Instead of installing themselves in their containers, instead of adapting to them and living in them passively, they decided that as far as possible they were going to live actively. In doing so they showed what living in a house really is: an activity. They took what had been offered to them and worked it, converted it, added to it. What did they add? Their needs. They created distinctions . . . They introduced personal qualities. They built a differentiated social cluster. [21] Robert Venturi, as an architect and a theorist of architecture, wants to make space dialectical. He sees space not as an empty and neutral milieu occupied by dead objects but rather as a field of force full of tensions and distortions. Painting on buildings certainly seems like a rather feeble way of retrieving the richness of 'classical' architecture, Is it really possible to use mural surfaces to depict social contradictions while producing something more than graffiti? That would indeed be somewhat paradoxical if, as I have been suggesting, the notions of 'design', of reading/writing as practice, and of the 'signifiersignified' relationship projected onto things in the shape of the 'form-function' . [23]

Lefebvre observes, architects seem to have established and dogmatized an ensemble of significations, as such poorly developed as functionalism, formalism, and structuralism. They elaborate them not from the significations perceived and lived by those who inhabit but from their interpretation of inhabiting. [21]

1. Afterword, David Harvey, The Production of Space, Henri Lefebvre (Blackwell Publishing, 1991) Page 424 2. Afterword, David Harvey, The Production of Space, Henri Lefebvre (Blackwell Publishing, 1991) Page 426427 3. Afterword, David Harvey, The Production of Space, Henri Lefebvre (Blackwell Publishing, 1991) Page 428 4. Afterword, David Harvey, The Production of Space, Henri Lefebvre (Blackwell Publishing, 1991) Page 430431 5. Henri Lefebvre, L Somme et le reste, vol. 2 (Paris: Editions NEF, 1959) 671 In English, 7. Ren Descartes, Wikipedia Page 8. Ren Descartes This Principles of Philosophy 1644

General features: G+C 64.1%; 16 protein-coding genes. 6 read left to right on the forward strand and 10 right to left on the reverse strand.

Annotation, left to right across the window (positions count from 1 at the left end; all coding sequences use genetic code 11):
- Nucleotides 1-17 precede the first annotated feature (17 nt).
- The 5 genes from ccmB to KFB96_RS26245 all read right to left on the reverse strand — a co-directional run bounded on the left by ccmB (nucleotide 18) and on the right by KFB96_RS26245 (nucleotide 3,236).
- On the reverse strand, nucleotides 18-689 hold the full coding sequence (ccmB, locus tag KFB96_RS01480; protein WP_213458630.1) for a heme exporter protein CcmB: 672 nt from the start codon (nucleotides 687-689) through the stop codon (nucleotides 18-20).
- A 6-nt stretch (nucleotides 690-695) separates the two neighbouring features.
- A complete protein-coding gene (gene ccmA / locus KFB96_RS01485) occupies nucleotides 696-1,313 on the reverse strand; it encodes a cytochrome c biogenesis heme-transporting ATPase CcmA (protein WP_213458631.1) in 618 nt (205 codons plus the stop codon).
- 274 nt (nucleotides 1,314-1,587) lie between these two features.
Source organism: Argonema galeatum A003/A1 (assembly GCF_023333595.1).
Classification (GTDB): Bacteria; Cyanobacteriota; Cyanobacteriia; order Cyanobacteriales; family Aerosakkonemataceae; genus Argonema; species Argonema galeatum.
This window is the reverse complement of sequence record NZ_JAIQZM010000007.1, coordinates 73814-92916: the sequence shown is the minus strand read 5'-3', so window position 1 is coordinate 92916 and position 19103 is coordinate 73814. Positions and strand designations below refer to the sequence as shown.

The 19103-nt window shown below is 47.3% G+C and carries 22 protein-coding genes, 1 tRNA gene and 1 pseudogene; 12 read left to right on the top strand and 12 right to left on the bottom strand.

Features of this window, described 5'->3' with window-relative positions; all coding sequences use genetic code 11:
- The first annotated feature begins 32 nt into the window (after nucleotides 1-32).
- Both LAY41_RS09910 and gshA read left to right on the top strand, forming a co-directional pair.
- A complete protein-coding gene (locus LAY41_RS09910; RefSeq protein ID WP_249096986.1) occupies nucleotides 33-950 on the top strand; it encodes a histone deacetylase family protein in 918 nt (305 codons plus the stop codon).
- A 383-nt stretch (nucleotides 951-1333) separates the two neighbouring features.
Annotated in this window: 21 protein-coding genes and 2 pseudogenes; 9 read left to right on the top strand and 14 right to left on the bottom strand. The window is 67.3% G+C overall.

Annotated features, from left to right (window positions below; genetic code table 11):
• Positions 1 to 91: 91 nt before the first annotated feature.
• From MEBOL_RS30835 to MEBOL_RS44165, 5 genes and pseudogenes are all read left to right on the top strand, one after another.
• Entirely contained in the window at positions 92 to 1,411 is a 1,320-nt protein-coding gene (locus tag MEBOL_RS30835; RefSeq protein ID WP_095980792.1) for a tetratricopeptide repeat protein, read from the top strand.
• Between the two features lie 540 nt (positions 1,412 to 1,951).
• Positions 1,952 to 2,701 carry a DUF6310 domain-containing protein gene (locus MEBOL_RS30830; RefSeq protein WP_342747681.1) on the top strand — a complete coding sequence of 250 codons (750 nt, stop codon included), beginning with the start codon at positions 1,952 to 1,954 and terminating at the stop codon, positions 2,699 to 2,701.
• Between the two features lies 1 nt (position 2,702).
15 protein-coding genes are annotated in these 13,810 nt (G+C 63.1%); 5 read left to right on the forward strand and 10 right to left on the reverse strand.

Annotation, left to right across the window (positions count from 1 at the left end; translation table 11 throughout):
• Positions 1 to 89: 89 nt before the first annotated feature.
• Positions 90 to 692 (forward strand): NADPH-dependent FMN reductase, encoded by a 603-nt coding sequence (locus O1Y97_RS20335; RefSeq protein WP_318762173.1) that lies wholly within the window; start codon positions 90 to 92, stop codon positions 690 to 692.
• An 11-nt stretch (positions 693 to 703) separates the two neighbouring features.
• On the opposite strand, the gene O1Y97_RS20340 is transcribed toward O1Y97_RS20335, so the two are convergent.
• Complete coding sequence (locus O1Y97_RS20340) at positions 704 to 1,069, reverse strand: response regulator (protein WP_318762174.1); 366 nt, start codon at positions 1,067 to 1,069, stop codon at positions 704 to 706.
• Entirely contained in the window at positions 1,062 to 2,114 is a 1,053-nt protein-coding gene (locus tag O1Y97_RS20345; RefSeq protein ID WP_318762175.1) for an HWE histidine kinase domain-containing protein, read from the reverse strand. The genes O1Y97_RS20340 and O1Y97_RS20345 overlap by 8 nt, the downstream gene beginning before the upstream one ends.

11. Lefebvres Theory of the Production of Space: Towards a Three Dimensional Dialectic by Christian Schmid Page 29 12. The Production of Space, Henri Lefebvre (Blackwell Publishing, 1991) Page 16 13. The Production of Space, Henri Lefebvre (Blackwell Publishing, 1991) Page 94 14. Lefebvres Theory of the Production of Space: Towards a Three Dimensional Dialectic by Christian Schmid Page 237 15.Invisible Trajectories: Passing Through the Inland Empire, Wignall Museum / Chaffey College Rancho Cucamonga, California January 22 March 3, 2007 16. The Production of Space, Henri Lefebvre (Blackwell Publishing, 1991) Page 33-40 17. The Production of Space, Henri Lefebvre (Blackwell Publishing, 1991) Page 73-74 18. The Production of Space, Henri Lefebvre (Blackwell Publishing, 1991) Page 23 19. The Production of Space, Henri Lefebvre (Blackwell Publishing, 1991) Page 110-112 20. Henri Lefebvre, preface to Phillipe Boudon, Lived-in Architecture: Le Corbusiers Pessac Revisited, trans. G. Onn (London: Lund Humphries, 1979 [1969]). 21. Space as Concrete Abstraction: Hegel, Marx and Modern Urbanism in Henri Lefebvre by Lukas Stanzek 22. The Production of Space, Henri Lefebvre (Blackwell Publishing, 1991) Page 145